By Caleb Jarvis
As a young boy growing up in Papua New Guinea (PNG), every Saturday Dad would drive up a windy road that overlooked 2-Mile settlement in Port Moresby, where people went about their daily lives. Looking out the window of our 1978 Toyota Corolla as we climbed the hill, the vibrant colours and the glistening tropical waters are forever etched in my memory. Dad and I were on our way to Taurama to collect the international newspapers and a Phantom comic, which arrived every week from Australia. As we reached our destination, there was a mass of people and all I could see was blood splattered all over the walls and across the road. Seeing the terror on my face, my father calmly explained that is was the stain from buai (betel nut) chewing and not to be concerned. PNG was certainly an exciting place to spend my childhood years. Having worked in the Pacific for more than 25 years, I have returned often to Port Moresby and marvelled at the bustling modern city it has become. The developments in the broader region have also been huge, particularly over the past ten years.
As Pacific Trade Invest (PTI) Australia celebrates its fortieth anniversary this year, it’s an ideal time to reflect on how these developments will shape the next 40 years of trade and investment in the Pacific.
Below are what I see as some of the greatest changes in the past 40 years, and what the next 40 years must bring for the Pacific to grow and meet its enormous potential.
The changing nature of connectivity
The Pacific once felt isolated. Now it’s more mobile and global than ever before. When my family operated its business in PNG there was no internet or mobile phones and two-way radios were the norm for communication.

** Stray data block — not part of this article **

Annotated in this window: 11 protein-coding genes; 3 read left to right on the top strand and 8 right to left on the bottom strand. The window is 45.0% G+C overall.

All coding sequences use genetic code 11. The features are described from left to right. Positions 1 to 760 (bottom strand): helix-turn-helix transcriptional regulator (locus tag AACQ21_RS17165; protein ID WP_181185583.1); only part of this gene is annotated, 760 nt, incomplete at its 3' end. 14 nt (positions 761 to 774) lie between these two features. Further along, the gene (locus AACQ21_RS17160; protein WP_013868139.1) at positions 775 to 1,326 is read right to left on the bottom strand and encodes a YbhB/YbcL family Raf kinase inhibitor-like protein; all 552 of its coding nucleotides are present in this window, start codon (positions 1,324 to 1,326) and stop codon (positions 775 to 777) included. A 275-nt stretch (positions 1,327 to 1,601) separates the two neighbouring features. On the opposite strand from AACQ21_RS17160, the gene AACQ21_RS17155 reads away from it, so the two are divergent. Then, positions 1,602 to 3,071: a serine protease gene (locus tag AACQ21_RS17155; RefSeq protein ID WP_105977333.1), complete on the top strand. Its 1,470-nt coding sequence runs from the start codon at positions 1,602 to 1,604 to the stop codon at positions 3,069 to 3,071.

By 2020, the economic contribution of mobile technology to the region’s GDP is expected to reach 6 per cent – with mobile services driving development in financial inclusion.
Now, thanks to sea cables, internet and mobile phone proliferation, the Pacific’s window to the world has increased the Pacific’s appetite to move regionally and globally. The flow of global information through Facebook, YouTube, Google and music has had an enormous impact on, and greatly influenced, the lives of Pacific people, especially the younger generations.
From a trade perspective, established and aspiring businesses in the Pacific have new affordable channels to access international markets, customers and information. They know what is being traded, where, and for how much – particularly important for economies heavily reliant on exports.
Right now, small- and medium-sized enterprises (SMEs) in the Pacific still face barriers around small parcel logistics and affordable payment systems limiting their ability to take full advantage of digital connectivity.
Connectivity and technology are giving rise to a wave of new micro-enterprises. For example, locals can now use platforms such as Airbnb to generate additional family income.
It’s vital that investment in technology and improvements in the region’s connectivity and digital capacity building continues so that the Pacific can compete in global supply chains and find further efficiencies domestically.
Whether it’s selling goods, providing services or promoting tourism, the Pacific must be able to participate and promote itself digitally. It’s exciting to see this next generation of Pacific entrepreneurs already translating ideas into a Pacific context, for example GoFood in PNG, Cyber Food in Fiji and Seki eats in Samoa – all Pacific versions of Uber Eats.